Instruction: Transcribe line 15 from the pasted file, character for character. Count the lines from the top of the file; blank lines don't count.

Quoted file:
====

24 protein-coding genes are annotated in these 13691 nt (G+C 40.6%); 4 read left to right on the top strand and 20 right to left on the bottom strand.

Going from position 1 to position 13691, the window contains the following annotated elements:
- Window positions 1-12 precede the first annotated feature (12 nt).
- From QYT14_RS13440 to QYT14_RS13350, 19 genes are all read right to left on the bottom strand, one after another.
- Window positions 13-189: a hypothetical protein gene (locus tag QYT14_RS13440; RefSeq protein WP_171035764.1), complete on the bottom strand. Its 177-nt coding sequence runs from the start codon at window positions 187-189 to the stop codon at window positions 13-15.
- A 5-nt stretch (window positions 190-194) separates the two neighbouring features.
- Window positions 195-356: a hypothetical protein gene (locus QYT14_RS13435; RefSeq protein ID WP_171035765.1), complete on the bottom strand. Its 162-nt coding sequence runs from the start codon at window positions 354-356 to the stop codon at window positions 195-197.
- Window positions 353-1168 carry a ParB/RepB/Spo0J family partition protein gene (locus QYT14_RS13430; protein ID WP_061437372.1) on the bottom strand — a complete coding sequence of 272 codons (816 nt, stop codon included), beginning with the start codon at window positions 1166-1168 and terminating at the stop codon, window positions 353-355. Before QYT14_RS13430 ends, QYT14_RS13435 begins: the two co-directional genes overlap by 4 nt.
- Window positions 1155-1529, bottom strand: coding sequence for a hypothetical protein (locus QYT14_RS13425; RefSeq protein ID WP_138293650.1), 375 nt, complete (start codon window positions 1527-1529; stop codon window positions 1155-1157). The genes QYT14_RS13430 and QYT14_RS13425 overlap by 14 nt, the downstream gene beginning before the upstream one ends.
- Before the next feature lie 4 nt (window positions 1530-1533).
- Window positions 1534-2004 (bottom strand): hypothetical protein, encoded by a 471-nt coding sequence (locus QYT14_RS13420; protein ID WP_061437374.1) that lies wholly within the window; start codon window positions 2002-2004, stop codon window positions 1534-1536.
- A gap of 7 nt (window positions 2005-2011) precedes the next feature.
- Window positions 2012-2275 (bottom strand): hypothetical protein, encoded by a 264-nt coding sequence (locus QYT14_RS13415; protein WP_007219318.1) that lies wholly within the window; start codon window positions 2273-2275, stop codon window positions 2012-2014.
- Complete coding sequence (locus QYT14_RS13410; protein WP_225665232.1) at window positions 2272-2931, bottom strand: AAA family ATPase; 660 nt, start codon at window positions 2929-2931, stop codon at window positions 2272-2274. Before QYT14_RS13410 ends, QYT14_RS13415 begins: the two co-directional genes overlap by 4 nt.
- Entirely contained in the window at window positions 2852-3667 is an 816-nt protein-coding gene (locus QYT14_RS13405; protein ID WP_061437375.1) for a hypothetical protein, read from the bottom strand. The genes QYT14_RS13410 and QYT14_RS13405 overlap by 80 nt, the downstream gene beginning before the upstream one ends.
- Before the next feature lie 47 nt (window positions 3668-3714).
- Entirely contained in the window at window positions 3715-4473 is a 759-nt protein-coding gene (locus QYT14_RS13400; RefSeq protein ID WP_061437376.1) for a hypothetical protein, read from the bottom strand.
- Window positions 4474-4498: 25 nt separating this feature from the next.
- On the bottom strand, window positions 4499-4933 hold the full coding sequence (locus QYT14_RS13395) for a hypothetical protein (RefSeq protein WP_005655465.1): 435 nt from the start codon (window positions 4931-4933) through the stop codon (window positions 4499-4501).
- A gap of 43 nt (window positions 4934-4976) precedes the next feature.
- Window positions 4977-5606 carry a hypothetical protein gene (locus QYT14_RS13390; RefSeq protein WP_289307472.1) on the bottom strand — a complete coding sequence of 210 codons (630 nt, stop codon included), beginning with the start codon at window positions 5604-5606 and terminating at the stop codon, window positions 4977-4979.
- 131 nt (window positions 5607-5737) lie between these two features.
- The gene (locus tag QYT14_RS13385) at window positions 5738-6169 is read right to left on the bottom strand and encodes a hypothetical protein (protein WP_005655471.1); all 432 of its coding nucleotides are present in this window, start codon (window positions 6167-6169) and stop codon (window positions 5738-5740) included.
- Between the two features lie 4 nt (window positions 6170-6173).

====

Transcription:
- Entirely contained in the window at window positions 2852-3667 is an 816-nt protein-coding gene (locus QYT14_RS13405; protein ID WP_061437375.1) for a hypothetical protein, read from the bottom strand. The genes QYT14_RS13410 and QYT14_RS13405 overlap by 80 nt, the downstream gene beginning before the upstream one ends.